The Worst Potluck Horror Stories of All Time

The Worst Potluck Horror Stories of All Time

The potluck is a time-honored tradition that makes most of us pull out our slow cookers, dust off our festive-themed holiday serving dishes, and indulge in way (way) too many cookies. However, it's also a time when the best of intentions go awry. From raw chicken to accidental babysitters, here are some of the most cringeworthy potluck experiences ever.

Rose B., Califronia: I went to a work party and someone brought one of those huge Costco trays of cookies and they attached a sign that said "ONLY TAKE ONE!" Of course, we all thought it was because she was worried about having enough cookies even though there were more than enough for people to have multiple cookies. We found out at the end that she put the sign there because she wanted to bring the leftovers home for herself.

Stephen S., Massachusetts: I know my coworkers are into food. I've gone out to dinner with them. That's why I'm really surprised by the fact that I feel like I've been to nine potlucks where the majority of offerings are terrible dry celery and white baby carrot crudités with some questionable dip that's like somewhere between ranch and despair. What gives?

Jason C., New Jersey: I am known for my double chocolate Oreo crunch cookies at work. I make them every year and bring them into work for the holiday party. However, I am also known for my spicy fried chicken at home, which I brine for 24 hours. I brine the chicken in an opaque plastic container. I use an identical container to transport the cookies to work once a year. Guess what showed up at the holiday party? Luckily, nobody mistook uncooked chicken wings for chocolatey dessert.

Christine A., North Carolina: When I was an intern, there was a holiday party held in the office building after work one night. I didn't want to arrive empty-handed — I make a mean cheese plate, so I got some fancy triple creme cheese and gorgeous preserves and headed to work the day of the party, planning to pull out the plate after work when the party started. When we all closed up our computers and headed to the party with our potluck items, the other interns and I really made ourselves at home ... babysitting the kids of the heads of the company. Little did I know, interns were considered glorified babysitters and the entire evening was spent trying to surreptitiously drink cocktails while also keeping the kids from crashing into the marble pillars in the lobby.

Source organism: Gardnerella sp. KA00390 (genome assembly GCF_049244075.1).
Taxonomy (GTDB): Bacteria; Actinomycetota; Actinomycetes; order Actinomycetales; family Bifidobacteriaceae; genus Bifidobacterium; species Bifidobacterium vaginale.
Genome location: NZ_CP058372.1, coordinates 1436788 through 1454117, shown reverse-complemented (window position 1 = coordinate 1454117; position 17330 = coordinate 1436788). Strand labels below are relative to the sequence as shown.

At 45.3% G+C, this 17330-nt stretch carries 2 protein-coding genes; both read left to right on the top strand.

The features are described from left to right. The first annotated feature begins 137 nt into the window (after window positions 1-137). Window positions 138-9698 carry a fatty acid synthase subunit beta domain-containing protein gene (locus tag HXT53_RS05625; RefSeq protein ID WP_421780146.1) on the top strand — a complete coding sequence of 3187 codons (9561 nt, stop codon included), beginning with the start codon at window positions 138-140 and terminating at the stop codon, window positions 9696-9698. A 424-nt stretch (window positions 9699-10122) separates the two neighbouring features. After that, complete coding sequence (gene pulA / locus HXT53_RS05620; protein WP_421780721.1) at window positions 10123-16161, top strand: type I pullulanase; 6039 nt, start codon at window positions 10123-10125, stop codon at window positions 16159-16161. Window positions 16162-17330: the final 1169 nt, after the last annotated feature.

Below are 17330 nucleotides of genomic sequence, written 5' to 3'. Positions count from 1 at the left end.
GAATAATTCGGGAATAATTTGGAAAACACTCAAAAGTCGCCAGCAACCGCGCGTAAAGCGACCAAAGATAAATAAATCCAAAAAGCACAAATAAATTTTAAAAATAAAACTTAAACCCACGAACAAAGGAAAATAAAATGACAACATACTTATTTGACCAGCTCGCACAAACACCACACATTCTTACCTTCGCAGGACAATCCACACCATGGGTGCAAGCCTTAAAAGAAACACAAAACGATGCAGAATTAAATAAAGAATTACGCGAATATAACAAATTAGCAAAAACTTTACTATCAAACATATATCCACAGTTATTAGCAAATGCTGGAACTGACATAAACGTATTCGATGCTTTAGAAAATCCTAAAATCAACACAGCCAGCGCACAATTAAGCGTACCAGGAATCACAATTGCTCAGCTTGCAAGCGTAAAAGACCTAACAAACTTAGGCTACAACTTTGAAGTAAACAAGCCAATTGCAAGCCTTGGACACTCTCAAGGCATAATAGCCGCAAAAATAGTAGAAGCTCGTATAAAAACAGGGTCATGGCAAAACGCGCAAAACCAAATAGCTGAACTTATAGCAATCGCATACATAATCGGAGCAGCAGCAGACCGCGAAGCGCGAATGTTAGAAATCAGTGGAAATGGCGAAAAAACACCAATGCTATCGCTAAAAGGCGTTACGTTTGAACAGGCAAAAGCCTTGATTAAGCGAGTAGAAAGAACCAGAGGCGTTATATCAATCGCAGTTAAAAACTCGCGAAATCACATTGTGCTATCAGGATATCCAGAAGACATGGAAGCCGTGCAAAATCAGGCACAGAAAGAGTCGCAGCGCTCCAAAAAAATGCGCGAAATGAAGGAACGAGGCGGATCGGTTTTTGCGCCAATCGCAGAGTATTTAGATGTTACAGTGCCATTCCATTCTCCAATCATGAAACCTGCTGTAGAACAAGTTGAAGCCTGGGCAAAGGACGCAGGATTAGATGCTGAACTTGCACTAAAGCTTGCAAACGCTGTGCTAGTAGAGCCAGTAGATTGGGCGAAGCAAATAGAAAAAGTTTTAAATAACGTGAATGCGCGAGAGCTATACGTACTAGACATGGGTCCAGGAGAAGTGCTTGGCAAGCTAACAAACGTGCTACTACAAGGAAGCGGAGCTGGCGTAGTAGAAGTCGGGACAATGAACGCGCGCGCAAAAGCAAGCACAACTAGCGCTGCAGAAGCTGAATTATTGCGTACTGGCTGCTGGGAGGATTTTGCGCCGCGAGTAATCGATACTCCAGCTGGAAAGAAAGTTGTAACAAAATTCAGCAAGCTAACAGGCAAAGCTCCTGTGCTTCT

Sam N., New York: When I brought my young daughter to a holiday potluck held at a kosher friend's home, it never occurred to me to tell her the sandwiches we were bringing were filled with turkey. However, when she loudly announced, "Boy, these ham sandwiches aren't good at all," I pretty much wanted to crawl into a hole. Although my friends were incredibly sweet and thought it was funny, it's worth noting there were quite a few turkey/ham/mystery meat sandwiches left over by the end of the party.

Alan R., California: One time at a horrible seasonal job, Fridays were general potluck or BBQ days where different teams traded off bringing lunch. Of course, things like allergies or dietary restrictions were taken into account ... by most. One coworker announced that she was going to be making sloppy Joes for her turn one week. When it was pointed out that there were several vegetarians, she got a blank look on her face, and said, "Well, they can just eat the bun ... " Several of us got dirty looks the day of the potluck, when we left to get lunch elsewhere.

Daniel B., Arizona: "I once witnessed a coworker cut off a piece of community chocolate cake with her car key, before licking the key clean and putting it right back in her pocket."

Marc C, NY: "During school, I dated someone who lived in a communal house where each housemate cooked for the others, about 30 people, once every month or so. She chose to make lasagna for her night and asked if I would help. Neither of us knew how to cook it, but she knew she needed three kinds of cheese and noodles. I cooked the lasagne noodles for about 47 minutes and then she slapped those soggy noodles into a pan followed by layers of cream cheese, cottage cheese, and cheddar. I tried very hard to be supportive but this soup of a dish resembled a sludgy/cheesy ramen more than lasagna. Not sure if she ever had to cook for the house again, or if this masterpiece got her out of cooking duties for good.

More posts in Worksgiving
You are on the last post of the series.
Created with Sketch.